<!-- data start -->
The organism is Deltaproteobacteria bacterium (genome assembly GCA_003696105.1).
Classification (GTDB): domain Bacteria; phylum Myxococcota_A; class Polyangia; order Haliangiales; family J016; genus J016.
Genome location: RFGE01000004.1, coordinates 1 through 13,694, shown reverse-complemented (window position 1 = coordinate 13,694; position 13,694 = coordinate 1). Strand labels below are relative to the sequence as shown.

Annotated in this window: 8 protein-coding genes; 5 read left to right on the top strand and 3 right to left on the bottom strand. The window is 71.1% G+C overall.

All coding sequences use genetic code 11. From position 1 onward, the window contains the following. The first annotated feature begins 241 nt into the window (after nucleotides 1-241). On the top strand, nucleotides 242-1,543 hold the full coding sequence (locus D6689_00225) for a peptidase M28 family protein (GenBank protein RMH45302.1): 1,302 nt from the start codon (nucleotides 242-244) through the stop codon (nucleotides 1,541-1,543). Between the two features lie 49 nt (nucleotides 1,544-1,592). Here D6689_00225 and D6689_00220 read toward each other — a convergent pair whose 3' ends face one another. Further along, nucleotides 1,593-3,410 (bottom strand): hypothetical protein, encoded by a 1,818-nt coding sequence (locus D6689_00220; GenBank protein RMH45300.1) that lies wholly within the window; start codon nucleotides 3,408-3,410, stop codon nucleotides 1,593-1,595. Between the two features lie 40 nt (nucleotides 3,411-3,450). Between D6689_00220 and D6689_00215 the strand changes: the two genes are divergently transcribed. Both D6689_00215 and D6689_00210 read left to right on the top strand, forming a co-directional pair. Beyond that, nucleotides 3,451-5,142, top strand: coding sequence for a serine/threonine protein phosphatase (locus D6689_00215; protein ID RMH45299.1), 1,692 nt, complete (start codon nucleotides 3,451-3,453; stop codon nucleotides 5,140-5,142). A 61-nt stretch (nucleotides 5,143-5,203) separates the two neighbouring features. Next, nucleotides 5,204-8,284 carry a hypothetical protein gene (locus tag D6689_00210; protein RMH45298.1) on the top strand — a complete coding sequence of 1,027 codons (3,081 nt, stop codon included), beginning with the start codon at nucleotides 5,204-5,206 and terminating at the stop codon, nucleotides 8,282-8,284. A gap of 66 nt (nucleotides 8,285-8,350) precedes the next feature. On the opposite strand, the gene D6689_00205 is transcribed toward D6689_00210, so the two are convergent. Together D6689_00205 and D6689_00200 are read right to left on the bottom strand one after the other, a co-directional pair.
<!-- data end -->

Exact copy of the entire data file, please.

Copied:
The organism is Deltaproteobacteria bacterium (genome assembly GCA_003696105.1).
Classification (GTDB): domain Bacteria; phylum Myxococcota_A; class Polyangia; order Haliangiales; family J016; genus J016.
Genome location: RFGE01000004.1, coordinates 1 through 13,694, shown reverse-complemented (window position 1 = coordinate 13,694; position 13,694 = coordinate 1). Strand labels below are relative to the sequence as shown.

Annotated in this window: 8 protein-coding genes; 5 read left to right on the top strand and 3 right to left on the bottom strand. The window is 71.1% G+C overall.

All coding sequences use genetic code 11. From position 1 onward, the window contains the following. The first annotated feature begins 241 nt into the window (after nucleotides 1-241). On the top strand, nucleotides 242-1,543 hold the full coding sequence (locus D6689_00225) for a peptidase M28 family protein (GenBank protein RMH45302.1): 1,302 nt from the start codon (nucleotides 242-244) through the stop codon (nucleotides 1,541-1,543). Between the two features lie 49 nt (nucleotides 1,544-1,592). Here D6689_00225 and D6689_00220 read toward each other — a convergent pair whose 3' ends face one another. Further along, nucleotides 1,593-3,410 (bottom strand): hypothetical protein, encoded by a 1,818-nt coding sequence (locus D6689_00220; GenBank protein RMH45300.1) that lies wholly within the window; start codon nucleotides 3,408-3,410, stop codon nucleotides 1,593-1,595. Between the two features lie 40 nt (nucleotides 3,411-3,450). Between D6689_00220 and D6689_00215 the strand changes: the two genes are divergently transcribed. Both D6689_00215 and D6689_00210 read left to right on the top strand, forming a co-directional pair. Beyond that, nucleotides 3,451-5,142, top strand: coding sequence for a serine/threonine protein phosphatase (locus D6689_00215; protein ID RMH45299.1), 1,692 nt, complete (start codon nucleotides 3,451-3,453; stop codon nucleotides 5,140-5,142). A 61-nt stretch (nucleotides 5,143-5,203) separates the two neighbouring features. Next, nucleotides 5,204-8,284 carry a hypothetical protein gene (locus tag D6689_00210; protein RMH45298.1) on the top strand — a complete coding sequence of 1,027 codons (3,081 nt, stop codon included), beginning with the start codon at nucleotides 5,204-5,206 and terminating at the stop codon, nucleotides 8,282-8,284. A gap of 66 nt (nucleotides 8,285-8,350) precedes the next feature. On the opposite strand, the gene D6689_00205 is transcribed toward D6689_00210, so the two are convergent. Together D6689_00205 and D6689_00200 are read right to left on the bottom strand one after the other, a co-directional pair.